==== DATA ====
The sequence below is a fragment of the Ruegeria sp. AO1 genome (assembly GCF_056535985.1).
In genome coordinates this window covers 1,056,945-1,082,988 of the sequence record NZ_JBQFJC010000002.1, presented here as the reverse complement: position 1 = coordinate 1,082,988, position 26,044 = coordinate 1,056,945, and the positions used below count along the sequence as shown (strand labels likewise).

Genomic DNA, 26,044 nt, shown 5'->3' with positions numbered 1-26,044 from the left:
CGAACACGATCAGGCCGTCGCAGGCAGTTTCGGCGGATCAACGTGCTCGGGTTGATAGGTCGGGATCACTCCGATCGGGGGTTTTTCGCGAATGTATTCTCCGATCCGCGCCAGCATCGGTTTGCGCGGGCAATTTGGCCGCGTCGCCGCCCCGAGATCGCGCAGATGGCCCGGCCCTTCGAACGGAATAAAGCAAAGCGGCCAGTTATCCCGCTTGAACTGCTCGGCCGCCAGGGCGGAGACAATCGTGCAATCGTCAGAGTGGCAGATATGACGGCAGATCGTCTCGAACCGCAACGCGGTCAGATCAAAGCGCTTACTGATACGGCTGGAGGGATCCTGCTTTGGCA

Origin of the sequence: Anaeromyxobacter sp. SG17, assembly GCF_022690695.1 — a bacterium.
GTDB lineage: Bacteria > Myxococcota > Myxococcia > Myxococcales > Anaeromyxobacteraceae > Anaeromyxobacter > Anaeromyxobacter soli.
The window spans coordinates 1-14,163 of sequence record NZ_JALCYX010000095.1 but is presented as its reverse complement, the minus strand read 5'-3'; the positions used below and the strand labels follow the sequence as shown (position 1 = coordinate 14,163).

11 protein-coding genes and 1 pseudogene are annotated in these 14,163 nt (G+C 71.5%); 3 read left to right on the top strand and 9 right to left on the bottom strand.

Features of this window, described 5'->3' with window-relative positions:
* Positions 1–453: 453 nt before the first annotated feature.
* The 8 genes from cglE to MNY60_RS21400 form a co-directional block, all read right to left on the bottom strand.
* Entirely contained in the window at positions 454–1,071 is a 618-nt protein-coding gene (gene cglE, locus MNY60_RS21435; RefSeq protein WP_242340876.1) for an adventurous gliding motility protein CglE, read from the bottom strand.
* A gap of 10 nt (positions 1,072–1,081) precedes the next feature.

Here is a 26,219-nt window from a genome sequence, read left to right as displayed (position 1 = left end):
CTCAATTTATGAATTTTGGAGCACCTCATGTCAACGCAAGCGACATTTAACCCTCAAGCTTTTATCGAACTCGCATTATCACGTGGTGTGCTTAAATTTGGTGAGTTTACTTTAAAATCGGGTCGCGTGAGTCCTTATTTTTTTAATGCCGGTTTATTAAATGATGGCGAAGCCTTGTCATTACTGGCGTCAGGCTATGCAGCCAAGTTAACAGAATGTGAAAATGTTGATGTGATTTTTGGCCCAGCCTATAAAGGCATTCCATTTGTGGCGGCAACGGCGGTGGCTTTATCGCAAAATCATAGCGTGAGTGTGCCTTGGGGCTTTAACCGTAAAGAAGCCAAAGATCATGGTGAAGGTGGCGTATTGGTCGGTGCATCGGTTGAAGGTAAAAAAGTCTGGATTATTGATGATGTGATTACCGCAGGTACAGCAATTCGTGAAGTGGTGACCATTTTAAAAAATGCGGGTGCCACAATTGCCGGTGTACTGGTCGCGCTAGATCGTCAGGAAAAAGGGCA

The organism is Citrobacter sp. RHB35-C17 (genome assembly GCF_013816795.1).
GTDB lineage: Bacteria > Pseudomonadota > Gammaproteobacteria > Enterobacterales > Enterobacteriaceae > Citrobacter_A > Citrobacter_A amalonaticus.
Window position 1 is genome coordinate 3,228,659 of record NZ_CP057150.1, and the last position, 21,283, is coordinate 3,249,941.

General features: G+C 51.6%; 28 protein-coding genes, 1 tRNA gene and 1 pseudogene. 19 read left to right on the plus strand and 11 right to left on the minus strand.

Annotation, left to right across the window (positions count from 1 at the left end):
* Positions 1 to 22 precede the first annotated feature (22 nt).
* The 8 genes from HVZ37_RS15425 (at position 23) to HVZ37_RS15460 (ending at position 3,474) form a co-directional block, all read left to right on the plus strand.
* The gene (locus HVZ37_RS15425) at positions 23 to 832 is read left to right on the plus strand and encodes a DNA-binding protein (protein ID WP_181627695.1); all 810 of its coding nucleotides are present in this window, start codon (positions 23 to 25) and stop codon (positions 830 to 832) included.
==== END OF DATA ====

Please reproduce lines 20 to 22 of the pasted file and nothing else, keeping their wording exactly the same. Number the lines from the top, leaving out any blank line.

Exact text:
Annotation, left to right across the window (positions count from 1 at the left end):
* Positions 1 to 22 precede the first annotated feature (22 nt).
* The 8 genes from HVZ37_RS15425 (at position 23) to HVZ37_RS15460 (ending at position 3,474) form a co-directional block, all read left to right on the plus strand.